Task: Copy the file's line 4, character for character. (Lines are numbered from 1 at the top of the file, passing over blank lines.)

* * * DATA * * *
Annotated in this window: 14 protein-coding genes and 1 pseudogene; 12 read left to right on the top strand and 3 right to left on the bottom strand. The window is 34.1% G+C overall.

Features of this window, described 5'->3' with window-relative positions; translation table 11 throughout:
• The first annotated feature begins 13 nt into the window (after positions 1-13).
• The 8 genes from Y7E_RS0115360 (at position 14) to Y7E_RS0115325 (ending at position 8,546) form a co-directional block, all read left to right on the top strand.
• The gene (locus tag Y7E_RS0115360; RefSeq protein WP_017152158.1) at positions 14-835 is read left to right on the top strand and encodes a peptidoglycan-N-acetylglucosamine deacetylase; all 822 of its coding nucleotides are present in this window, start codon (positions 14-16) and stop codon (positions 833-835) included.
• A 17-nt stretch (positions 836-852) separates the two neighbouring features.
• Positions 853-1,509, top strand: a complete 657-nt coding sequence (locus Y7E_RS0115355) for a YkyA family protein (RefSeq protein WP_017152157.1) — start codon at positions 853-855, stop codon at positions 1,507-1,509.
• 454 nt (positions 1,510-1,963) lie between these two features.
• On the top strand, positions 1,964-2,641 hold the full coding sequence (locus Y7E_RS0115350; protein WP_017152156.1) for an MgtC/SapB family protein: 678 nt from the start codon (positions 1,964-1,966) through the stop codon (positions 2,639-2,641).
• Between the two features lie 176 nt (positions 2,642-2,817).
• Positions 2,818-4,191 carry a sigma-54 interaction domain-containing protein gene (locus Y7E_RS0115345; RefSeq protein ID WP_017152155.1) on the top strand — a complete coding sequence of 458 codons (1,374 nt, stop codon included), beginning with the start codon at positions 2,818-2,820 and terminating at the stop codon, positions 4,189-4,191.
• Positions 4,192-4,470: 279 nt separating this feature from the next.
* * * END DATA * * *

• The 8 genes from Y7E_RS0115360 (at position 14) to Y7E_RS0115325 (ending at position 8,546) form a co-directional block, all read left to right on the top strand.